SoundIcon (soundicon.org), led by Jeffrey Means, dots it concert calendar (Sept. 28 and Mar. 17 at BU’s CFA Concert Hall; May 3 at the Fenway Center) with Euro-avants like Fracesconi, Castagnoli, Pesson, and Boulez; the May program is dedicated entirely to the music of Jonathan Harvey. Soprano Tony Arnold lends her considerable talents to a world premiere by Eric Chasalow to open Dinosaur Annex’s season Oct. 5 in Slosberg Hall at Brandeis (dinosaurannex.org). Subsequent Dino Annex concerts are Jan. 31 at Pickman Hall and Mar. 6 at the Davis Square Theater. Collage New Music (collagenewmusic.org) opens its season Sept. 30 with works by Elliott Carter and others. Although a January recital with Christopher Oldfather has been cancelled due to injury, works by Feldman and Webern (Mar. 10) and Yehudi Wyner and Kaijia Saariaho, along with a world premiere by Rodney Lister (Apr. 21), fill out the Collage season.
The Boston Philharmonic (bostonphil.org), joined by Chorus pro Musica, has rescheduled its performances of Beethoven’s Ninth, which were cancelled after the Marathon attacks last spring, for Sept. 30 and Oct. 4 at Symphony Hall; subscription series highlights include Jue Wang performing the second Prokofiev piano concerto (Oct. 24, 27 at Sanders Theatre; Oct. 25 at Jordan Hall); a pairing of Brahms’ Second Symphony with Bartok’s Second Violin Concerto (Patricia Kopatchinskaja, soloist) at Sanders Nov. 21 and 24, Jordan Hall Nov. 23; Mozart’s Piano Concerto No. 25 with the estimable Robert Levin at Symphony Hall Feb. 28; and Mahler’s Ninth Symphony Apr. 25 at Symphony Hall.
The Boston Classical Orchestra (bostonclassicalorchestra.org) brings an old Boston standby, pianist Benjamin Pasternack, back to town for Beethoven’s third concerto to start its season (Sept. 28, 29). Subsequent concerts feature violinist Sharon Roffman soloing in Mozart and Thomas Oboe Lee’s Serenade-rondo (Oct. 26, 27); Jane Eaglen singing Wagner’s Wesendonck Lieder (Nov. 16-17); a Richard Strauss celebration Mar. 29 and 30; and flutist Claudi Arimany playing Mozart’s second concerto April 12 and 13. All concerts are at Fanueil Hall.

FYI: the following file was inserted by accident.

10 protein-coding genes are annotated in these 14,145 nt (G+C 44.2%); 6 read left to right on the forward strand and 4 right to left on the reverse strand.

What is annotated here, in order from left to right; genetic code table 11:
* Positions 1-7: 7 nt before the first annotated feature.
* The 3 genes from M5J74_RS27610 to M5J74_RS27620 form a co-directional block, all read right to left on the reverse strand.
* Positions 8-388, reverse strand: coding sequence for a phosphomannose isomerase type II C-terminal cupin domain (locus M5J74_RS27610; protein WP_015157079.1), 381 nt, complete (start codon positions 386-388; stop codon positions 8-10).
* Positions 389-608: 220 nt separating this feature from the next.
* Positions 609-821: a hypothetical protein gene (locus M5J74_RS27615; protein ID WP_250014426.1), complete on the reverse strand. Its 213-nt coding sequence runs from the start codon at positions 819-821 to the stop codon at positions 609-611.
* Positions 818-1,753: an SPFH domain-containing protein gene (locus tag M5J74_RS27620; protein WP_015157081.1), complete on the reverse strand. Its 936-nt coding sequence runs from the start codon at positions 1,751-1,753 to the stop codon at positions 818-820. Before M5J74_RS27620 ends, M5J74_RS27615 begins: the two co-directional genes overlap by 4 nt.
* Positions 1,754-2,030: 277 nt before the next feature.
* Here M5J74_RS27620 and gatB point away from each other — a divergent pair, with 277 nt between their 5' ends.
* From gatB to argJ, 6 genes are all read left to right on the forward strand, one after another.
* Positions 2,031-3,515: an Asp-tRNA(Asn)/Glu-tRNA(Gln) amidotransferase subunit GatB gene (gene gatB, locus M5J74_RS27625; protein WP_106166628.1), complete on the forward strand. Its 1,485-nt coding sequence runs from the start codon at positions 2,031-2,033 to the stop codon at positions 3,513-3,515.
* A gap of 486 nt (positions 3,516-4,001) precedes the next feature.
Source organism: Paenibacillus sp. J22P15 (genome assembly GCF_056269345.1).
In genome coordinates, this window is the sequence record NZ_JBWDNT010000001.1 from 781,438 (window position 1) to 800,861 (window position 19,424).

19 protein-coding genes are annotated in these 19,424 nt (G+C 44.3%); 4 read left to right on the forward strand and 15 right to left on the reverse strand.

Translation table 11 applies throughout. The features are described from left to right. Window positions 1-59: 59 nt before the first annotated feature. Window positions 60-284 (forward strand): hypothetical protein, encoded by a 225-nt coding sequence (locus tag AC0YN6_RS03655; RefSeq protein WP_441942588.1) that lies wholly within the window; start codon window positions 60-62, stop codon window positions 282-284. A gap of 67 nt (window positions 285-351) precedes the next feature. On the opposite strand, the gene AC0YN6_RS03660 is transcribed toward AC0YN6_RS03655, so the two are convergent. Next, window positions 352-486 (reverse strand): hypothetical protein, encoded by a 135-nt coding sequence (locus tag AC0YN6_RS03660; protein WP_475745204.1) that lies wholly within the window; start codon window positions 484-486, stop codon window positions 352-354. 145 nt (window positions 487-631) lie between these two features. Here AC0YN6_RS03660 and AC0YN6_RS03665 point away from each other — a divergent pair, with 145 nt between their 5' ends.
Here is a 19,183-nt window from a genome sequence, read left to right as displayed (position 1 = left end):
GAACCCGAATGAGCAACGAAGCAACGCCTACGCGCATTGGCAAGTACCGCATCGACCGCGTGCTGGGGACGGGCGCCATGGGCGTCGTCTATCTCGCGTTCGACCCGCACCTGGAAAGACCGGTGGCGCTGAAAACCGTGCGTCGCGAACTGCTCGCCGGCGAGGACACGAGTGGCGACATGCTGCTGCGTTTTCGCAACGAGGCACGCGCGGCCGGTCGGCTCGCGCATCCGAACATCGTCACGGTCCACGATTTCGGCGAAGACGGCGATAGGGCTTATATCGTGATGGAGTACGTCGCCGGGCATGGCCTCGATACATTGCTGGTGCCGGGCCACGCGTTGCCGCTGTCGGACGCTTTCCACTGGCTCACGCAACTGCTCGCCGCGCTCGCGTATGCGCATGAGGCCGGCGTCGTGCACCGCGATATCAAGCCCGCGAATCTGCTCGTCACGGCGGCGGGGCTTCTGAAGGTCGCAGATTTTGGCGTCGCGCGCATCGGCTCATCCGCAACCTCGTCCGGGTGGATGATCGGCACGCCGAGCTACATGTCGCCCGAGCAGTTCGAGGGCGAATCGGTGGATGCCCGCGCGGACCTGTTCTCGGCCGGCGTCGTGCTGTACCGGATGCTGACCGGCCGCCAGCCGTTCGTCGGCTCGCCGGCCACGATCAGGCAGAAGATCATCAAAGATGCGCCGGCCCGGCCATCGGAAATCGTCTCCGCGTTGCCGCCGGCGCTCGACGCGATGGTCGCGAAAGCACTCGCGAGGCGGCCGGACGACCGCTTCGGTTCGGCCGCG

Boston Civic Symphony (csob.org), under the distinguished Max Hobart, opens its Boston season Nov. 10 at Jordan Hall with 13-year-old violinist Ilana Zaks soloing the Mendelssohn concerto, and suites from Meistersinger and Götterdämmerung. An additional Boston concert (the Civic also has a series at Regis College as well) features Beethoven’s Triple concerto on Mar. 9 with BSO members Lucia Lin, violin, and Owen Young, cello, along with pianist Sergey Shepkin.
Miriam Fried performs the Brahms violin concerto to open the Longwood Symphony season on Oct. 5 at Jordan Hall. Director Ronald Feldman leads subsequent performances of Mozart’s Bassoon Concerto (Judith LeClair) on Dec. 7; Beethoven’s Emperor (David Deveau) on Mar. 15; and the Schumann Cello Concerto (Cicely Parnas) May 3. All performances are at Jordan Hall. The training orchestra Symphony Nova (symphonynova.org) makes two Boston appearances (Nov. 8, Mar. 21) this year at Old South Church as part of its more extensive regional performances. Michael Daugherty’s Dead Elvis, with bassoonist Sebastian Chavez leaving the building, highlights the second concert.
Pro Arte Chamber Orchestra (proarte.org) brings back its former music director-Gisèle Ben-Dor Oct. 5 at Sanders Theatre (music of Revueltas and Haydn; Beethoven’s Emperor with Judith Lynn Stillman). The rest of Pro Arte’s season is a mix of more intimate Salon series concerts (Oct. 17, Nov. 7, Jan. 30, Feb. 13, Mar. 13, at various venues) and orchestral events, including performances of Ravel’s Tombeau de Couperin (Nov. 23, First Church Cambridge), Vaughan Williams’ Lark Ascending (Jan. 18, All Saints in Brookline), and music of Honegger, Dvorak and Beethoven Apr. 5 at First Church Cambridge.
Discovery Ensemble (discoveryensemble.org) has been making inroads in its short lifetime under director Courtney Lewis. Opening night (Oct. 20) features Sibelius Symphony No. 6 and Mozart’s piano concerto No. 20 (Shai Wosner). A Nov. 24 concert (Jordan Hall) blends Adès’ Chamber Symphony with Beethoven’s Fifth; Berg’s Three Pieces from the Lyric Suite and Schubert’s Unfinished highlight a March 2 concert; and the season concludes April 13 with Stravinsky’s Violin Concerto with Xiang Yu. All programs this season are at Jordan Hall.
On the choral side, Cantata Singers (cantatasingers.org) under David Hoose’s direction, opens its 50th season Sept. 20 at Jordan Hall with three Bach Cantatas. Subsequent concerts feature Monteverdi Vespers of 1610 (Dec. 7), Mendelssohn’s Elijah (Feb. 22), and music by Zelenka and a Harbison world premiere May 9.